Pot of Gold

  • 4 cups apple juice, white grape juice, or pear juice
  • 6 packages of unflavored gelatin

Step One: In a large bowl, sprinkle the gelatin over 1 cup of the juice and allow to stand a few minutes, stirring until you get a mushy-mixture.

Step Two: Meanwhile, heat the remaining 3 cups of juice until just boiling and pour into the gelatin mixture. Stir until gelatin is completely dissolved.

Step Three: Pour into a 9x9 pan and chill until firm, about 2 hours or overnight.

{Photo by listentoreason}
Step Four: After firming, cut into squares and dice into pieces no bigger than your baby's thumb.

Although your infant can drink these juices at as young as 7 months, this is primarily a finger-food and should be reserved until he has mastered the ability to pick up small objects. When will he develop this fine motor skill?

Jiggly jello makes a nasty shampoo. Glance over February's "Heather's Hints" in the archives for a great tip to prevent sticky-baby-head syndrome.

Super Baby Food is my source for much of the information I share (and have learned) about baby food. This excellent book lists when it is safe to introduce certain foods to your baby's diet. It also describes (in helpful detail) how to save money by making your own baby food.


{Photo by city mama}
Section targeting If you've never tried Irish Soda Bread, there is definitely something missing from your St. Patrick's Day celebrations.

A hard crust and a moist center makes this one of my family's favorite breads. Baking it on St. Patrick's Day is a yearly tradition. It's really simple and soooo yummy.

Since I'm bombarded every year with requests for the recipe, I thought I'd jump ahead this year and share it before the holiday comes.

Irish Soda Bread

  • 2 cups whole wheat flour
  • 1 cup all purpose flour
  • 2 Tbs brown sugar
  • 2 tsp baking powder
  • 1 tsp baking soda
  • 1/2 tsp salt
  • 2 Tbs butter, chilled and diced
  • 1 1/4 cup buttermilk

Step One: Preheat oven to 350. Lightly spoon both flours into measuring cups and level with a knife before placing in a bowl. Add brown sugar, baking powder, baking soda, and salt.

Step Two: Using clean hands, squeeze the butter into the flour until it resembles coarse meal. Make a well in the center of the mixture and pour in the buttermilk. Stir just until moist.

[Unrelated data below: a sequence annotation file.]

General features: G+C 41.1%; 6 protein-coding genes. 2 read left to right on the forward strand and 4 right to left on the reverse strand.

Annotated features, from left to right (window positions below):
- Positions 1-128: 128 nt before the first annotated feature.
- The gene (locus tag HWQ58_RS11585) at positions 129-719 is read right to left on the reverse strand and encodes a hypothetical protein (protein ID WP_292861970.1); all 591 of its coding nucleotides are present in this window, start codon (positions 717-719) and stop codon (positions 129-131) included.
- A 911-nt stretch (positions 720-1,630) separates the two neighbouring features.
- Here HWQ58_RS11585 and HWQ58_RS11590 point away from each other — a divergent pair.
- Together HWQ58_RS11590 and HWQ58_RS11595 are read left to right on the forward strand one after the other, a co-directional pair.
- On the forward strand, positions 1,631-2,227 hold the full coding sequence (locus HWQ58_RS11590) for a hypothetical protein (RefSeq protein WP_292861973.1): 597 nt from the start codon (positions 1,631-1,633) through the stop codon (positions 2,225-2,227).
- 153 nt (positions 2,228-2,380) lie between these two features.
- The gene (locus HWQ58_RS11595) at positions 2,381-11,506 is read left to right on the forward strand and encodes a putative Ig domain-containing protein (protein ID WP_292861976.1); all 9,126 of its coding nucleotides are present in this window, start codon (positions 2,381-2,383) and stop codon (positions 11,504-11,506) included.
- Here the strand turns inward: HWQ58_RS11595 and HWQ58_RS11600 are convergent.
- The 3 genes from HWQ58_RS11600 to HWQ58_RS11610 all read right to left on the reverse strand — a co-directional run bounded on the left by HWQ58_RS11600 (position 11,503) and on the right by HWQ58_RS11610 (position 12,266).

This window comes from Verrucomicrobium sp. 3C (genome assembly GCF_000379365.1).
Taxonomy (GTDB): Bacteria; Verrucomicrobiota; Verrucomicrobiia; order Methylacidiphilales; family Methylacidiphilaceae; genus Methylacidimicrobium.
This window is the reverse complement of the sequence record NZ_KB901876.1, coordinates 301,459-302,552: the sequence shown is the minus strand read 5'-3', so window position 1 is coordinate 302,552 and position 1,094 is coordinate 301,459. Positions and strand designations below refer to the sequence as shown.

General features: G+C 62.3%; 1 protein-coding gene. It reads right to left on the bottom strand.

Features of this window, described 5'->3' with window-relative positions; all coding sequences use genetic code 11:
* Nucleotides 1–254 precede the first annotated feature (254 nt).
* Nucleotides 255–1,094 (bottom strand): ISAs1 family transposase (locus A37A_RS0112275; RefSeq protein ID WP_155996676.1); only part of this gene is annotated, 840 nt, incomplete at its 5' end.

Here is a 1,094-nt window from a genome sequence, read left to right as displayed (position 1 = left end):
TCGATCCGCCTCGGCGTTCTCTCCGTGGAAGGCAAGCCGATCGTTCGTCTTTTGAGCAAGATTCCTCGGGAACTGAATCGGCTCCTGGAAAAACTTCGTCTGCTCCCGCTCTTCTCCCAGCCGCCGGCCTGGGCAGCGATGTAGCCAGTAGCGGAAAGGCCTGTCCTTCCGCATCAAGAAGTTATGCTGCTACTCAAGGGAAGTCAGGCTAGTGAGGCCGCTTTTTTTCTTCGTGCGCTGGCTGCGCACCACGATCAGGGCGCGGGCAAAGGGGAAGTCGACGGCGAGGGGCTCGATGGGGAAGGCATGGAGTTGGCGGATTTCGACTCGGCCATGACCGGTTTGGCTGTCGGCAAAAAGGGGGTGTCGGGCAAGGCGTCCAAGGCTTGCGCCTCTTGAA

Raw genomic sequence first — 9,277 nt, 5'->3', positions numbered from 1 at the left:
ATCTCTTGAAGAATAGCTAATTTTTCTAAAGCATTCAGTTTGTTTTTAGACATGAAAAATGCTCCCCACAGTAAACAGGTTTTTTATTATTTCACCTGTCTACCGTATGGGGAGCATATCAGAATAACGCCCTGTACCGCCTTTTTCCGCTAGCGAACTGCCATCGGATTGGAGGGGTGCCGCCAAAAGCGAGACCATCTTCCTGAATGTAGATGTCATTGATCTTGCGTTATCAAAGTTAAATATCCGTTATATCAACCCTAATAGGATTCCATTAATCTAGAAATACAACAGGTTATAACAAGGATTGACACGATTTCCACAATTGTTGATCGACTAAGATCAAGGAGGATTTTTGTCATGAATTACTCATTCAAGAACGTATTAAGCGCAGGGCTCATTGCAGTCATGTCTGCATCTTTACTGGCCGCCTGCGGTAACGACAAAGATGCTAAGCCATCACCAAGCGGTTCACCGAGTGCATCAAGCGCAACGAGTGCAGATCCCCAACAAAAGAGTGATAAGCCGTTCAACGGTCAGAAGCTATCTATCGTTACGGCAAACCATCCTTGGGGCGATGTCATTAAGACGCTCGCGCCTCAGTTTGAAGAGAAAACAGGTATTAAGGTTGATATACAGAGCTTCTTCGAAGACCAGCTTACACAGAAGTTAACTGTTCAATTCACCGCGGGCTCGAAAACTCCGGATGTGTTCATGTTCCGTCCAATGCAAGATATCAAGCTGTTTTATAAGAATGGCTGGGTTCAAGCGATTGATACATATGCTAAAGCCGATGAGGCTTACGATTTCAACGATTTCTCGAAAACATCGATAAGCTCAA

Step Three: Turn dough out onto a lightly floured surface; knead lightly 5 or 6 times. Pat the dough into an 8-inch circle and place on a lightly oiled baking sheet. Score an "X" a quarter inch deep into the top of the loaf.

Step Four: Bake at 350 for 35 minutes or until sounds hollow when tapped. Cool on a wire rack.

Stout Chocolate Cherry Bread

If you want to kick your Irish bread "up a notch," try my Stout Chocolate Cherry Bread. It combines three of my husband's favorite things: Guinness, chocolate, and cherries. If you'd like to get this recipe, contact me here and I'll happily email it to you. (It's a bit too long for the newsletter!)


Are Plastic Baby Bottles Safe?

A new study examined the amount of chemicals being released into your baby's milk after warming up plastic bottles. In this article in TIME Magazine, the debate over the safety of plastic bottles is summarized.

February Celebrity Births

  • Jennifer Lopez and Marc Anthony welcomed the birth of twins, Max and Emme.
  • John C. McGinley (Scrubs) and wife welcomed a little girl, Billie Grace.
  • Vincent D'Onofrio (Law and Order: Criminal Intent) and wife had a baby boy, Luca.

infant activities

{Photo by Royalty-Free Image}

0-3 Months:

Using a feather or soft object (like the $1 baby chicks at waling), tickle your baby across the arms, tummy and face. Introduce other textures like leather, corduroy, silk, etc.

Watch your baby's face and reactions to see which she enjoys (and which she doesn't!).

This activity helps build tactile awareness and social development.

3-6 Months:
Grab the Toy

Find a small Easter stuffed animal (like a bunny) and tie it to a piece of string.

Placing your baby in your lap, swing the toy slowly in front of her.

Encourage her to reach out and try to grab to toy, praising her for any effort she makes.

This activity builds eye-hand coordination, fine motor skills, and visual development.

Warning: strings are a safety hazard when not supervised by an adult.

6-9 Months: Unwrap a Smile

Gather some favorite toys and wrap them (loosely) in newspaper or wrapping paper, placing them in an Easter basket.

He will enjoy the experience of ripping the paper open to see what's inside. He will most likely also enjoy the sound of the paper being ripped. (Be patient, it may take him some time to explore how to rip the paper.)